The city's public library system is Lincoln City Libraries, which has eight branches. Lincoln City Libraries circulates more than three million items per year to the residents of Lincoln and Lancaster County. Lincoln City Libraries is also home to Polley Music Library and the Jane Pope Geske Heritage Room of Nebraska authors.


Amigos Restaurant on N 48th & Leighton in Lincoln, NE

Lincoln's economy is fairly typical of a mid-sized American city; most economic activity is derived from service industries. The state government and the University of Nebraska-Lincoln are both large contributors to the local economy. Other prominent industries in Lincoln include medical, banking, information technology, education, call centers, insurance (such as Allstate Insurance subsidiary Lincoln Benefit Life), and rail and truck transport.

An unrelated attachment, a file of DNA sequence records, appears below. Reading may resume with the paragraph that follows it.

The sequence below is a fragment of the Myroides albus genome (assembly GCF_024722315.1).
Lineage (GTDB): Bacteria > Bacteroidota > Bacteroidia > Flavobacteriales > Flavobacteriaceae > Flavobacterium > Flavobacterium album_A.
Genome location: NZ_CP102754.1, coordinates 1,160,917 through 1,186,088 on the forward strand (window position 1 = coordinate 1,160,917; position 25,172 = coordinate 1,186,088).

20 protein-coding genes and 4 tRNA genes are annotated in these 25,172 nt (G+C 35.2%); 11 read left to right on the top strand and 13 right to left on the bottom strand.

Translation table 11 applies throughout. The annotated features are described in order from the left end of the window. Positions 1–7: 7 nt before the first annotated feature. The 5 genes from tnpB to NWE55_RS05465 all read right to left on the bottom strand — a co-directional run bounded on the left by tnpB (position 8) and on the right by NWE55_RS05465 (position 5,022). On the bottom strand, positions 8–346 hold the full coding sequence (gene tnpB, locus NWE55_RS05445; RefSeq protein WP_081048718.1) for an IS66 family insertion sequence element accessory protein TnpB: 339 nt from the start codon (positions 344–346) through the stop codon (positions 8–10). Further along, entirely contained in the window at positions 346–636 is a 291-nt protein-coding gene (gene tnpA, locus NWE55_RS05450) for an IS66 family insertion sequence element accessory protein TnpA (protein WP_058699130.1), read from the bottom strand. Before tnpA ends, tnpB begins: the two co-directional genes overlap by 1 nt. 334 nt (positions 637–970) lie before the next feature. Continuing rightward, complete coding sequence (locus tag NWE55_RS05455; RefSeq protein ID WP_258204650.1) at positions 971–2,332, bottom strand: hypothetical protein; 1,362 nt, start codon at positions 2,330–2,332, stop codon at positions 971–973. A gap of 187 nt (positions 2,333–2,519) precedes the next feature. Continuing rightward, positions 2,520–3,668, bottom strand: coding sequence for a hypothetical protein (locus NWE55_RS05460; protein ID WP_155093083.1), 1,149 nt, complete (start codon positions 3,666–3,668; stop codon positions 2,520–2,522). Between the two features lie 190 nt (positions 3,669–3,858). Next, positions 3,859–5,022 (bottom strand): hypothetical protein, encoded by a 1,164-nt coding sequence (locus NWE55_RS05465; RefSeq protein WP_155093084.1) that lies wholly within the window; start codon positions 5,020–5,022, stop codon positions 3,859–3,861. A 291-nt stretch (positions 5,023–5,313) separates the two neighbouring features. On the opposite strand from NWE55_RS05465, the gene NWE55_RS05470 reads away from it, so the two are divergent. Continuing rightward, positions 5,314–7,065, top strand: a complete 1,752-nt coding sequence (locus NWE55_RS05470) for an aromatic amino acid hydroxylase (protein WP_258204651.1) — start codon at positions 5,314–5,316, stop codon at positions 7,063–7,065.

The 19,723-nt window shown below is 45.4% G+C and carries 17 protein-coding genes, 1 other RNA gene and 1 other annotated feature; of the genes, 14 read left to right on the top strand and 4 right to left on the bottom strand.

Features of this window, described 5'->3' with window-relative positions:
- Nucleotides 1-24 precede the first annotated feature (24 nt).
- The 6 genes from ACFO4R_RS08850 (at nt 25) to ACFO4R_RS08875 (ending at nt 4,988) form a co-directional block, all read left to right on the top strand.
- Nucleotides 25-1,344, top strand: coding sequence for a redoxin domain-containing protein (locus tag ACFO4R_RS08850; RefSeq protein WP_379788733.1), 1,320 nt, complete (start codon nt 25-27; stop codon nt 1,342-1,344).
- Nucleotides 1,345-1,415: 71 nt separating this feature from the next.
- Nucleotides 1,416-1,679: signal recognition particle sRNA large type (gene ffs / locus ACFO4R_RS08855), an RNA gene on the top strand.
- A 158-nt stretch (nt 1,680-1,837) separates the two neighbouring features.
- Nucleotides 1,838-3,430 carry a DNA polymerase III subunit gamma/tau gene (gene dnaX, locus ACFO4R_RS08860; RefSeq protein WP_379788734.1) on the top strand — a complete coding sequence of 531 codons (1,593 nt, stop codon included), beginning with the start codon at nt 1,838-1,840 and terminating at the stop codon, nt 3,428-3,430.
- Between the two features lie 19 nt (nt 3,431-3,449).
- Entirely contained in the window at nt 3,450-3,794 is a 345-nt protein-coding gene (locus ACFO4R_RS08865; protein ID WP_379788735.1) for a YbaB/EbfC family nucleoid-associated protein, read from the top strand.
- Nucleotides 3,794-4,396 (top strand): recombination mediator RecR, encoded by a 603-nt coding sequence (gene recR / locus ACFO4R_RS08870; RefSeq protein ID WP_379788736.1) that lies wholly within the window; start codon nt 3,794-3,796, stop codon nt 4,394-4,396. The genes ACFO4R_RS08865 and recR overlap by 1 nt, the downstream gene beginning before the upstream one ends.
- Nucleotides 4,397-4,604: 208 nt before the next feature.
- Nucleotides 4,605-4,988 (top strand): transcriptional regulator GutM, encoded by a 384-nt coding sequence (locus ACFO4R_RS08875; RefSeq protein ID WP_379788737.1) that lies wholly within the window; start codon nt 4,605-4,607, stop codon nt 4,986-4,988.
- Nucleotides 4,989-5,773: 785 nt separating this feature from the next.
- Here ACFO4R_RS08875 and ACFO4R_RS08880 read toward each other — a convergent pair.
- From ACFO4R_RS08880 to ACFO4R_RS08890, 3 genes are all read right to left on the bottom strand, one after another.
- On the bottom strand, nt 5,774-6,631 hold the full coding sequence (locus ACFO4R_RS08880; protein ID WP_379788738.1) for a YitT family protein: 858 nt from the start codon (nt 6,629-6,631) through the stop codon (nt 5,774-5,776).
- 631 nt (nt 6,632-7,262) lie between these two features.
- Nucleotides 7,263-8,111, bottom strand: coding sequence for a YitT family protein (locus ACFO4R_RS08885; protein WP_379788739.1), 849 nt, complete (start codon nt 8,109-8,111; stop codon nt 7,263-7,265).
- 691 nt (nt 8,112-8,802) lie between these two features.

One of the largest employers is the BryanLGH Medical Center which consists of two major hospitals and several large outpatient facilities located across the city. Healthcare and medical jobs account for a substantial portion of Lincoln's employment: as of 2009, full-time healthcare employees in the city included 9,010 healthcare practitioners in technical occupations, 4,610 workers in healthcare support positions, 780 licensed and vocational nurses, and 150 medical and clinical laboratory technicians.[11]

There are a number of businesses which were founded in Lincoln including, Fort Western Stores, HobbyTown USA, and Nelnet. Also four regional restaurant chains began in Lincoln: Amigos/Kings Classic, Runza Restaurants, DaVinci's and Valentino's. B&R Stores, Inc. is also headquartered in Lincoln.


The Eagle Fruit Store and Capitol Hotel in downtown Lincoln during the 1940s.


Amtrak, the national passenger rail system, provides service to Lincoln, operating its California Zephyr daily in each direction between Chicago and Emeryville, California, across the bay from San Francisco.


A public bus transit system, StarTran, operates in Lincoln. StarTran's fleet consists of 60 full-sized buses and 9 Handi-Vans.[12]